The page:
The overall objective of the CAESAR project was: Reduction of energy penalty and costs of the SEWGS CO2 capture process through optimization of materials, reactor- and process design. It is emphasized that with an optimized SEWGS process CO2 avoidance costs could be reduced to less than 15 Euro per ton CO2. The efficiency penalty is an important contributor to the capture costs and the steam use in the regeneration of the sorbent is a determining factor in the efficiency penalty. So the cost target was translated into a requirement for the overall steam/CO2 ratio of 2 mole/mole, compared to a ratio of more than 4 mole/mole at the start of the project. The general objective is translated into several operational objectives for the different components of the SEWGS process.

The CAESAR project focused on the application of the optimized SEWGS process for pre- combustion CO2 capture from natural gas, but looked also into the possible application of the SEWGS process in IGCC power plants fed by coal or refinery residues, and blast furnace top gas in the steel industry.

WP1 (Materials development)

The objective of this WP is to develop an optimum sorbent/catalyst system for application in SEWGS based on syn gas derived from natural gas, coal, refinery residues, or blast furnace gas feeds. Based on the results of a previous Sixth Framework Programme (FP6) project on the SDEWGS development a minimal steam use for purge and rinse flows of in total less than 2 mol steam / mol CARBON DIOXIDE (CO2) and a sorbent lifetime of more than 3 years are the main development targets in the sorbent material development in the CAESAR project.

WP1 Deliverables
- Sorbent: chemically resistant, mechanically stable, minimized steam use on regeneration compared to standard K-HTC (proof at least 2000 cycles stable operation at steam/CO2 ratio of less than 2).
- Catalyst: Stable catalyst/support under operating conditions, especially under minimal steam (proof at least 2000 cycles stable operation).

In the search for new or improved sorbent material two parallel development routs were followed:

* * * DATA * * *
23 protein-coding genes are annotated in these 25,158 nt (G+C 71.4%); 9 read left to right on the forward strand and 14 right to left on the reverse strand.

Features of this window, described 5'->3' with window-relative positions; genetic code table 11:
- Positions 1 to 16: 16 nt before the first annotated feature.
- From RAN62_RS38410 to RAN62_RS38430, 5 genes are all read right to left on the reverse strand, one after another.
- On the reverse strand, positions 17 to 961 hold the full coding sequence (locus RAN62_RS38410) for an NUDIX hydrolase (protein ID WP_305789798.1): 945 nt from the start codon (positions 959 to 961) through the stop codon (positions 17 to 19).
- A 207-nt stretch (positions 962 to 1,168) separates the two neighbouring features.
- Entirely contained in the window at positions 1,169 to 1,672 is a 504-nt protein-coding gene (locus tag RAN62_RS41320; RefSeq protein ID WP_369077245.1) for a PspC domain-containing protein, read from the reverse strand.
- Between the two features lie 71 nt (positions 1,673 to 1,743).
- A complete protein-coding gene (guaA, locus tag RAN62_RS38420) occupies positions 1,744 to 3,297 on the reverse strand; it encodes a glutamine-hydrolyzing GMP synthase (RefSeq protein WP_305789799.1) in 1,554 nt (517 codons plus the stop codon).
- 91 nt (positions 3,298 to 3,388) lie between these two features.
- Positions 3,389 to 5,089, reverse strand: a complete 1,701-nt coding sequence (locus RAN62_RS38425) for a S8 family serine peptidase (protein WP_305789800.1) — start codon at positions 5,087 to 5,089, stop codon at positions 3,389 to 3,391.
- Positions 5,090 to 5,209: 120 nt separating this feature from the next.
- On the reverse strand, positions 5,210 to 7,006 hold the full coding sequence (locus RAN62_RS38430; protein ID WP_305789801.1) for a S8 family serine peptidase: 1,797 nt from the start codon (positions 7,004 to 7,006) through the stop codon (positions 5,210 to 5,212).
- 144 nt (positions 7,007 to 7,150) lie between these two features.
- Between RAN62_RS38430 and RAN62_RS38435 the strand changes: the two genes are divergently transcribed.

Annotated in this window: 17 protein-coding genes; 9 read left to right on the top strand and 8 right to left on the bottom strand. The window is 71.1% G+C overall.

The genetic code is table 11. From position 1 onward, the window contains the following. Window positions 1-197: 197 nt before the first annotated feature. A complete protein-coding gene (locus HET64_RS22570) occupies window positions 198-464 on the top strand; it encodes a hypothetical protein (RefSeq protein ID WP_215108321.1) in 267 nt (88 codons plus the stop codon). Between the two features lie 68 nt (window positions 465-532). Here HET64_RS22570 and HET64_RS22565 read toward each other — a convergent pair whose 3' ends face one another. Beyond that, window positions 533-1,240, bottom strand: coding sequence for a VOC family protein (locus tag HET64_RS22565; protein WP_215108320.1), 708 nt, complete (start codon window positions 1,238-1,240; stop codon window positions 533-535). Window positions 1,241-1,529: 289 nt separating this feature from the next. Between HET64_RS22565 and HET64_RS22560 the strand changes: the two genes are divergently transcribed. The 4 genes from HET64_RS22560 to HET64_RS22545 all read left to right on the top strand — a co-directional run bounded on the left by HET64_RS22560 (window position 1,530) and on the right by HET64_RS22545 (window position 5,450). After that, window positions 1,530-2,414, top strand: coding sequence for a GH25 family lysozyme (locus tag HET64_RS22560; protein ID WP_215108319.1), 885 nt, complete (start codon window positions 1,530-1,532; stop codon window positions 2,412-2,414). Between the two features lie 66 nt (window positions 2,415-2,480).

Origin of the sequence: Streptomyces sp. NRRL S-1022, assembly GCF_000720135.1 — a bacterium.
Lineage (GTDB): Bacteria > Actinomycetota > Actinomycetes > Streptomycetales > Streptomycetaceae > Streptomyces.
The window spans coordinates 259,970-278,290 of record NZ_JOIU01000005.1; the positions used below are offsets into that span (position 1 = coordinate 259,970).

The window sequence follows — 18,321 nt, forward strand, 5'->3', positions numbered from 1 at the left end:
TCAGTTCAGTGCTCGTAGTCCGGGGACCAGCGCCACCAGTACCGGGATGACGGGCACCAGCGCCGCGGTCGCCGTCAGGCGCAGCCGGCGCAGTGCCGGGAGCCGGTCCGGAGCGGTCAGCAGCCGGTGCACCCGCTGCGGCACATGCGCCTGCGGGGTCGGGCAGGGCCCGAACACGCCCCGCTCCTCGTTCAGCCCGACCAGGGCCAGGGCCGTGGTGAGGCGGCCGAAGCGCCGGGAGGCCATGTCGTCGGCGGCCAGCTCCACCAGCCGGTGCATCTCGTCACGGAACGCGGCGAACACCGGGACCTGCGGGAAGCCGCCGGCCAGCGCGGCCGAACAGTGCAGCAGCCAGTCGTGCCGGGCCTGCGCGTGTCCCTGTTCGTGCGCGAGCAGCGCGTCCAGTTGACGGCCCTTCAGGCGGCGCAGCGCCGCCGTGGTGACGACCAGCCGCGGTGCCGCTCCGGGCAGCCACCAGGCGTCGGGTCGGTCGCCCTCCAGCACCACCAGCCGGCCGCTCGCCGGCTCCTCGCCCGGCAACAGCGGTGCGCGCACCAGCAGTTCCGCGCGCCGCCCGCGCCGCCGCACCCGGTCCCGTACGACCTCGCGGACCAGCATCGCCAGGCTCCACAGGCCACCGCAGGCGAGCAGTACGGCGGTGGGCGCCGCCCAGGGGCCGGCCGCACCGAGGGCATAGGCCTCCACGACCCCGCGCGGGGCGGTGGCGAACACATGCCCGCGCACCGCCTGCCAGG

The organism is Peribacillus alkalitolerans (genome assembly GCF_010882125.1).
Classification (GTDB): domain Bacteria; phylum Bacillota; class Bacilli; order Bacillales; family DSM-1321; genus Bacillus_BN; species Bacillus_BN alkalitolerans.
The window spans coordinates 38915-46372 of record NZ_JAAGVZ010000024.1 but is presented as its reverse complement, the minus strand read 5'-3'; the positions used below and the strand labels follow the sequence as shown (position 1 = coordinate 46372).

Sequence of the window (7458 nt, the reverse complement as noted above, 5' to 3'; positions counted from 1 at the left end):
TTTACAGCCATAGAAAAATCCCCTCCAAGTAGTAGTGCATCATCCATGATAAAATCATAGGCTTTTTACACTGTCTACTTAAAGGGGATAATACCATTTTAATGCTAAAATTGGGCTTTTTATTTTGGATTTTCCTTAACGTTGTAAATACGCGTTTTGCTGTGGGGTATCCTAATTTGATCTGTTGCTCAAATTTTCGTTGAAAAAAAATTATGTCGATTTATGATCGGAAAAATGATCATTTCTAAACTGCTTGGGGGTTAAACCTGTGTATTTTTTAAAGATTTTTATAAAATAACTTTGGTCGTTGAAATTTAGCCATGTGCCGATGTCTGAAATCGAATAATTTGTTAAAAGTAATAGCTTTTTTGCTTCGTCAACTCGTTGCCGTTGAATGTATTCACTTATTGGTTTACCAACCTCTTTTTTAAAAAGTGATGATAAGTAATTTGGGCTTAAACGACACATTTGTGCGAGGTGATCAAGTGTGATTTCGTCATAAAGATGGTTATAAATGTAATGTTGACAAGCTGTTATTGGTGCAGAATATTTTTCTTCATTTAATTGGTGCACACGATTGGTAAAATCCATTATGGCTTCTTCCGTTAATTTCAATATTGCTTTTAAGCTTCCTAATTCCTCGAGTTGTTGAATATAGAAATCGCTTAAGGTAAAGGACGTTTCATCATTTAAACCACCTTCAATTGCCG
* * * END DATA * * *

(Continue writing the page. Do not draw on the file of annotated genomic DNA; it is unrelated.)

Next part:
- The first route was focused on improving both chemical as well as the mechanically stability of while minimising the steam use on regeneration of promoted hydrotalcite (K-HTC).
- The second route focussed on screening of new alumina based sorbent by using high by using high throughput techniques.

Improving the performance of promoted hydrotalcite (K-HTC) sorbent.

The CO2 sorbent used at the start of the project i.e. promoted hydrotalcite (K-HTC) showed unexplainable behaviour in the CO2 sorption cycle and in the regeneration of the sorbent with steam.

This reference hydrotalcite sorbent (denoted as K-MG70) showed poor mechanical stability and increased CO2 slip during long term testing under realistic conditions. It turned out that this was caused by the MgCO3 formation which is a slow process. A new HTC sorbent with a lower Mg content (K-Mg30) was selected for long term testing in the single column unit. During bench testing this K-Mg30 (called ALASORB) sorbent showed good capacity so this sorbent was selected for long term testing in the single column unit (See WP2 results). Although, the ALKASORB sorbent showed good overall performances, the techno-economic assessments showed that sorbent cyclic capacity must be increased with at least 50% (compared to the capacity of ALKASORB) with at least 50% in order to make the SEWGS process substantially cheaper than the more conventional capture technologies. In the final year, sorbent development resulted in a major breakthrough with respect to sorbent capacity. This ALKASORB+ sorbent has a 90% higher CO2 capacity compared to ALKSORB and also uses less steam for the regeneration. Cost calculations performed (see showed that with the new sorbent, SEWGS can capture CO2 at a price of around 25 Euro per ton CO2 avoided (see WP4 results).

Catalyst testing

In conventional shift applications, the catalyst operates under reducing conditions. For application in a SEWGS process the catalyst should be able to withstand the oxidising conditions during the cycle, such as during the sorbent regeneration by steam. It should also remain active at the SEWGS operating conditions where only a limited amount of steam in the feed is present. According to the work plan, commercially available catalysts on supports were to be benchmarked at different temperatures and in the presence of actual CO2 sorbents. However, during breakthrough experiments with promoted hydrotalcite under realistic conditions it was observed that even in the absence of a catalyst the carbon monoxide in the feed gas was completely shifted to carbon dioxide. A stability test showed the stability of the sorbent working capacity as well as shift activity during 2000 cycles, at a minimal steam to carbon ratio (2 mole/mole). Hence, it was demonstrated that the SEWGS process does not require a shift catalyst, which brings substantial economic and technical benefits.

CO breaks through almost simultaneously with CO2. Apparently, the sorbent is active for the shift reaction. After breakthrough conversion is 44%, which is somewhat below thermodynamic equilibrium. Shift activity before breakthrough is relevant for the SEWGS process.